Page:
The application of such treaty benefits may still be subject to the compliance of certain ‘substance’ requirements (ie. limitation-on-benefits rule or ‘LOB rule’), in which case the tax residence of the investors, among other factors, may become relevant.
However, in some treaties, requirements of this kind are not even included and, in others that do include them, such requirements may be insufficient to prevent treaty abuse. This issue is addressed in more detail below.
3) Foreign transparent entities
An exception to the tax treatment generally applicable to foreign entities in Mexico is entities that opt to be treated as fiscally transparent in their country of residence and whose investors are totally or partially US tax residents.
This special treatment is based on a mutual agreement between Mexico and the US according to which a fiscally transparent entity may be treated as a US resident and entitled to claim benefits of the Mexico-US tax treaty, to the extent that the income it derives is subject to US taxation in the hands of its members or beneficiaries.
In this case, since treaty benefits only apply as long as there are US investors in the vehicle (in the proportion in which they participate in it), the use of this type of vehicles does not represent a risk of treaty abuse.
4) Foreign regular entities with a special tax regime
Under Mexican tax law, there are cases in which the income obtained by the foreign vehicle may be granted a special tax regime, depending on who its owners are.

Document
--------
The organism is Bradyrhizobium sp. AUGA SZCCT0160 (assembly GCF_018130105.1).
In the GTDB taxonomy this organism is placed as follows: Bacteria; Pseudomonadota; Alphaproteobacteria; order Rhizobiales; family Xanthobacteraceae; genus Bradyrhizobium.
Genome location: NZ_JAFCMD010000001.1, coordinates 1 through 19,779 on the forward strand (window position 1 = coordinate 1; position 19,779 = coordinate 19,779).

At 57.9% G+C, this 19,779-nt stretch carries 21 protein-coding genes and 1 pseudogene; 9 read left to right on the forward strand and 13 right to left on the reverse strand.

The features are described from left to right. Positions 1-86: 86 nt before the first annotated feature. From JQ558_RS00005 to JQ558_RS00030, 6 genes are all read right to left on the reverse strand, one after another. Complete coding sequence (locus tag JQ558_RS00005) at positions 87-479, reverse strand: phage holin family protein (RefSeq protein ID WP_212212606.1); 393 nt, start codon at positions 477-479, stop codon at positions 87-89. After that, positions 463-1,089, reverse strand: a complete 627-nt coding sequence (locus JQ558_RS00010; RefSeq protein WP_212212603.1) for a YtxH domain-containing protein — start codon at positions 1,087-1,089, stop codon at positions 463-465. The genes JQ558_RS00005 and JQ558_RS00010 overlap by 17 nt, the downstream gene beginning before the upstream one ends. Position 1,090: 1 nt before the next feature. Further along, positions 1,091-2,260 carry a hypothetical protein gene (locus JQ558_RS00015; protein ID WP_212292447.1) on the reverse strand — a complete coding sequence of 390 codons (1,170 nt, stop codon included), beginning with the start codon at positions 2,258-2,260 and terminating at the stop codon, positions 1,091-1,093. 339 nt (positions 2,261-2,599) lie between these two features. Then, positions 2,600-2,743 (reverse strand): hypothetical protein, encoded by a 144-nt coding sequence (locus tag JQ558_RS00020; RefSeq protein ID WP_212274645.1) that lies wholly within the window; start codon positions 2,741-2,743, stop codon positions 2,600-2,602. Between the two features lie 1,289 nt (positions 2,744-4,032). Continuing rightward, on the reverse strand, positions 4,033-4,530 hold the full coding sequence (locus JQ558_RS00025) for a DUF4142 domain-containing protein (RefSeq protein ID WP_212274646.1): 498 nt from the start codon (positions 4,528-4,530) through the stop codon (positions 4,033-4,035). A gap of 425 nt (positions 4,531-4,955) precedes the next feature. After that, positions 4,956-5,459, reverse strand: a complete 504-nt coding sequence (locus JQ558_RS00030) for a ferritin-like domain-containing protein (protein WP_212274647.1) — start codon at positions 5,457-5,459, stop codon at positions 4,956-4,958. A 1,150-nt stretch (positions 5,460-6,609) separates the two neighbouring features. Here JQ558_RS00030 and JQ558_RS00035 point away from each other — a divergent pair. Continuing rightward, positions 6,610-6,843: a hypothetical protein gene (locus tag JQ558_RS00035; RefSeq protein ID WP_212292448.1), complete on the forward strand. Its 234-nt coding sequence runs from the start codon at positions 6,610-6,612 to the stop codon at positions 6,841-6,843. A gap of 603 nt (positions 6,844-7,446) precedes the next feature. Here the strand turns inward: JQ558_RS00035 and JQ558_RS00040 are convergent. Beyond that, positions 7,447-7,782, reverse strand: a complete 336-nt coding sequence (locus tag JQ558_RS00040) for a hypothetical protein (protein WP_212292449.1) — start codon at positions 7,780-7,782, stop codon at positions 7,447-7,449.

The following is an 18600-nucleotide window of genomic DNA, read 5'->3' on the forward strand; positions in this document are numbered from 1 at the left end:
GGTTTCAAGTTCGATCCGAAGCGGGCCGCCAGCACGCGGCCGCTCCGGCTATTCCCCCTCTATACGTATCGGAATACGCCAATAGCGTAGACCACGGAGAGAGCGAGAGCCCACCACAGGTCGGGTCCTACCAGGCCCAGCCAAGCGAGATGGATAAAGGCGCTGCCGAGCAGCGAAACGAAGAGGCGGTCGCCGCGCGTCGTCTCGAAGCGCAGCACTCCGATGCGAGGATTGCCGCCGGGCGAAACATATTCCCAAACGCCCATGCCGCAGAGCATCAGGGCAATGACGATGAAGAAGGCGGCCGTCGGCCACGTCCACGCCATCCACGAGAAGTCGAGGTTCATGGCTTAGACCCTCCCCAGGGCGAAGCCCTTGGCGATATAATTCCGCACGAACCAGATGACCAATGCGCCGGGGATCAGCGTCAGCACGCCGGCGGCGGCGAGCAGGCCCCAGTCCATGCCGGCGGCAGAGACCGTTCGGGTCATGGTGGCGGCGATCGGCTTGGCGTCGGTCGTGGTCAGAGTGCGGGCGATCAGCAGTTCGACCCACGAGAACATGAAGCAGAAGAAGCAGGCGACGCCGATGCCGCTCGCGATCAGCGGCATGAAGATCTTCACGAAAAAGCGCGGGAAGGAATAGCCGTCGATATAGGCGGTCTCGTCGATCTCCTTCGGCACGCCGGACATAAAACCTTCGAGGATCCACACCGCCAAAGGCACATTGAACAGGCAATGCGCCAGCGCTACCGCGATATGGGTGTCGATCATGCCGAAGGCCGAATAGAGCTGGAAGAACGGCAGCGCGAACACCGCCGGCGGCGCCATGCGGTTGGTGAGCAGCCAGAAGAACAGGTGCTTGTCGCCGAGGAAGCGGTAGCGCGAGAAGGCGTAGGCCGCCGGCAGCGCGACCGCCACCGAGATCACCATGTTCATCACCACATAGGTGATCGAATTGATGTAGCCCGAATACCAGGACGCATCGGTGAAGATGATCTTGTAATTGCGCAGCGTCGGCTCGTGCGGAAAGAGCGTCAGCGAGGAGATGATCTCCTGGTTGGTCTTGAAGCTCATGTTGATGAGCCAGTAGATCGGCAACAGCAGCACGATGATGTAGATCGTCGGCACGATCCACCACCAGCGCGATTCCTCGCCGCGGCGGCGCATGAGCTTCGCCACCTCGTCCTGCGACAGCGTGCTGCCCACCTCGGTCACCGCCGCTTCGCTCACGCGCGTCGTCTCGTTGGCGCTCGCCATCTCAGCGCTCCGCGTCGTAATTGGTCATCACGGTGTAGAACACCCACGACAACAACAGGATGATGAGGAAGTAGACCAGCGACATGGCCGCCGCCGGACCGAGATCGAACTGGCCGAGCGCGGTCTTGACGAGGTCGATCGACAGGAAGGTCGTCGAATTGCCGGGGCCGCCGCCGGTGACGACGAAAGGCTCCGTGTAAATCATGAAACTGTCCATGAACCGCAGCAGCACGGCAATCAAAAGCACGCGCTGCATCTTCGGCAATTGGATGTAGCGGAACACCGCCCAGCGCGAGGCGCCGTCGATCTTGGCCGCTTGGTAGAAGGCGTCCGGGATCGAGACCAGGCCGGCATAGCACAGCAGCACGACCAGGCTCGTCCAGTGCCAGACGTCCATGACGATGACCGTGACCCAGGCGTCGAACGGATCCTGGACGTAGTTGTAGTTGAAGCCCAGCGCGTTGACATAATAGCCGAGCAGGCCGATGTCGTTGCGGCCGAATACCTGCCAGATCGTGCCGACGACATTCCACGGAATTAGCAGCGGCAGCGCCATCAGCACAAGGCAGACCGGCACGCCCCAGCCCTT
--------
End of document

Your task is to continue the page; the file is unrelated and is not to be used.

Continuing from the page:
This is the case for qualifying income (rental income and capital gains) obtained by foreign entities through which foreign pension funds invest in Mexico, which is considered as exempt for Mexican tax purposes provided that certain requirements are met.
Global concerns and implications of Action 6
Governments around the world are worried about treaty shopping practices engaged in by investors mostly for tax-driven reasons when deciding the investment vehicle and jurisdiction to be used, with the intention of claiming treaty benefits in situations where such benefits would not have applied had the investment been made directly.
In order to address this issue, among others, in September 2013 the OECD and G20 countries adopted a 15-point action plan in order to ensure that profits are taxed where the economic activities take place and the value is created; this plan is known as the Base Erosion and Profit Shifting (BEPS) project.
As part of the BEPS project, Action 6 “Preventing the granting of treaty benefits in inappropriate circumstances”, which addresses treaty abuse (particularly treaty shopping practices), recommends dealing with such abuse through the following rules: